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Thread: Binocular Astronomy

  1. #1
    Join Date
    Sep 2003

    Binocular Astronomy

    Binoculars are a great way to get started in observational amateur astronomy. These instruments are relatively inexpensive amd are eminently portable and easy to use. A surprising number of celestial objects including many binary stars, open and globular star clusters, nebulae, and even some galaxies can be detected with binoculars. Scanning through the heart of the Milky Way with binoculars from a very dark site is a truly fantastic experience.

    I recommend purchasing a 10x50 (i.e., 10 power and 50mm aperture) binocular for astronomical use. Celestron, Nikon, Orion, and Pentax are good mid-price brands to consider. A 10x50 binocular is usually not overly heavy for most people to hand-hold and provides a 5mm exit pupil that will be appropriate for most observers when age and observing site darkness are taken into account. Information on binoculars suitable for astronomical observing can be found at the following sites:

    Binocular Astronomy by Craig Crossen and Wil Tirion (which is out of print, unfortunately), Touring the Universe through Binoculars by Phillip Harrington, and Binocular Highlights by Gary Seronik are three excellent books on observing with binoculars.

    Phil Harrington also writes a monthly binocular observing column for Astronomy. He also has binocular tours posted on his website and the Astronomy website. Phil's TUBA (Touring The Universe Through Binoculars Atlas) binocular planetarium program is available as a free download here.

    This website discusses a number of deep-sky objects that can be seen through binoculars. A few more good objects are mentioned at

    A list of binocular objects is included with each monthly Evening Sky Map at

    The Astronomical League's Binocular Messier, Deep Sky Binocular, and Southern Sky Binocular lists include many of the best binocular deep-sky objects:

    Dave Mitsky

  2. #2
    Join Date
    Oct 2001
    Passed on via PM:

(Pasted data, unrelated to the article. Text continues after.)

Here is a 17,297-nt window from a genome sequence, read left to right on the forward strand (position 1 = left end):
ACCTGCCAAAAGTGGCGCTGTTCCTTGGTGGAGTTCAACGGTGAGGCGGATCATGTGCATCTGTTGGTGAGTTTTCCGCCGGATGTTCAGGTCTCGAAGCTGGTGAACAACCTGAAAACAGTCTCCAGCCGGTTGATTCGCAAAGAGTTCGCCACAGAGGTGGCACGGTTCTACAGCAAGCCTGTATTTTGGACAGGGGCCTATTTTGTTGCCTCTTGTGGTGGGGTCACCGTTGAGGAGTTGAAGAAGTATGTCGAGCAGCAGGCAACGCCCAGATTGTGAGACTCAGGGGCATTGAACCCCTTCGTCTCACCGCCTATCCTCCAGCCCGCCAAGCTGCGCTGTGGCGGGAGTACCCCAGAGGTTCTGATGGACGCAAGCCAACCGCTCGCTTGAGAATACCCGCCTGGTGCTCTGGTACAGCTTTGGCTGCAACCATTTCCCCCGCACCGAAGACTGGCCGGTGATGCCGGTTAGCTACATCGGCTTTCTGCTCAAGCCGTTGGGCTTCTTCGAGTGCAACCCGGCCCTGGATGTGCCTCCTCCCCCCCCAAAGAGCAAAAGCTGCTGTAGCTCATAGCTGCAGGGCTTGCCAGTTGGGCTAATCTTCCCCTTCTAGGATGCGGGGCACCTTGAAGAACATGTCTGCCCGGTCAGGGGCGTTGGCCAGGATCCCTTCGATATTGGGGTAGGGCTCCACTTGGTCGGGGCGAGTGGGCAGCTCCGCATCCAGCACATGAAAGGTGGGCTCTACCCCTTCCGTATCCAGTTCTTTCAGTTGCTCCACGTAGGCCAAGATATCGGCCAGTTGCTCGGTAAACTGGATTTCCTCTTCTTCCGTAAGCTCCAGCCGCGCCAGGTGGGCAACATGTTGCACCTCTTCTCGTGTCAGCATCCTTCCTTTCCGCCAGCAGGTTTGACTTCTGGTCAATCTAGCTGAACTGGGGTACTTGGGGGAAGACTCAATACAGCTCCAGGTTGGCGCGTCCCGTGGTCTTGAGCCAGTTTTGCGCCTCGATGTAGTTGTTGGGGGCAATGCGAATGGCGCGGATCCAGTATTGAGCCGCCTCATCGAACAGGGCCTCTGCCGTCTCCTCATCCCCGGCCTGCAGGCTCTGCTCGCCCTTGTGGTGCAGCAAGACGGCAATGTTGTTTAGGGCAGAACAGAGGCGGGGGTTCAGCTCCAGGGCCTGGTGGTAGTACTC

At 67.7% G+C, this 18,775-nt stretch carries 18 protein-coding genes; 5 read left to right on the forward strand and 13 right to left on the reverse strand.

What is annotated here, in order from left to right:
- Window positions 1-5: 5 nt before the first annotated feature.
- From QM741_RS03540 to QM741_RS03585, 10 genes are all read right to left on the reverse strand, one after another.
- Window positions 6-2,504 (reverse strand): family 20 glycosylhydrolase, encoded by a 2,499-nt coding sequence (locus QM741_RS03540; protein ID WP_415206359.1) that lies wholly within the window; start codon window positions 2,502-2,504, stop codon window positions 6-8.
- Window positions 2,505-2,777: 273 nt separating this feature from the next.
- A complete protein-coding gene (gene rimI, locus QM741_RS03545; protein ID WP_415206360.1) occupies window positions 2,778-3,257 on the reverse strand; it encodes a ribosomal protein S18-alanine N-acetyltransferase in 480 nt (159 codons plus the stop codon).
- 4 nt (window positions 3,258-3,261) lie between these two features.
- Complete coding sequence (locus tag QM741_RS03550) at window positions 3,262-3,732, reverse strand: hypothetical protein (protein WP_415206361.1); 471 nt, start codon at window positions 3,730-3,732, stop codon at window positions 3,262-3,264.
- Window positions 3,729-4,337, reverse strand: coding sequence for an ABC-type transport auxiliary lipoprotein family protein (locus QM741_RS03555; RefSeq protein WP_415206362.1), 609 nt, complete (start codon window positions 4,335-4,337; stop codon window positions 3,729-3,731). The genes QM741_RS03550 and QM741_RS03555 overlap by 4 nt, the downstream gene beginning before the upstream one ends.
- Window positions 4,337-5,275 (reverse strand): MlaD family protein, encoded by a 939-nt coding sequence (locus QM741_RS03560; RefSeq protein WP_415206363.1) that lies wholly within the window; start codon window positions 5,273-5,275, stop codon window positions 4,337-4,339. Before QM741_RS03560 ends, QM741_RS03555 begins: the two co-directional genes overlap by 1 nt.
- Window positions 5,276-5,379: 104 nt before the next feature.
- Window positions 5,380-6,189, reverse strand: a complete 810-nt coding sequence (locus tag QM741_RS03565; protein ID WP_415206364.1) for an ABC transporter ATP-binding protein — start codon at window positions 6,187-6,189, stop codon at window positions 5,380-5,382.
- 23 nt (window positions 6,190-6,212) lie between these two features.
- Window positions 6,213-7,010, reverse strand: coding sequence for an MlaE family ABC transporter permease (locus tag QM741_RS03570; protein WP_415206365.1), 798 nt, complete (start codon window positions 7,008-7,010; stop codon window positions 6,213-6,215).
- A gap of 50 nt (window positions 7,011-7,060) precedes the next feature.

Quote Originally Posted by mugaliens
    I found a great site that sells many different brands of binoculars specifically made for astronomy. The prices range from less than $100 to more than $15,000, with the middle two-thirds of them between $1,000 and $3,000.

    Thanks in advance.
    Everything I need to know I learned through Googling.

  3. #3
    Join Date
    Oct 2001
    Passed on via PM:

    Quote Originally Posted by mugaliens
    Binocs have two numbers: Magnification x Objective. Example: 11x80.

    For handhelds, your magnification should be kept below 12x for stability. More than that, and your eyeballs are going to be doing the flamenco inside your sockets. On a tripid, you can use magnifications of 15x to 30x. Beyond that, you really should invest in a telescope!

    Your objective size (the second number) must be divided by its magnification (the first number) to determine the binocular's exit pupil, which indicates the binocular's light gathering/amplification ability. Thus, you're better off with a 12x60 than with a 15x60 if you want to see dim objects, as a 12x60's exit pupil is 5, while a 15x60's exit pupil is only 4.

    The higher the exit pupil, the more light will reach your eyes. For astronomy, you'll want a binocular with an exit pupil of 5 or better.

    - Mugs
    Everything I need to know I learned through Googling.

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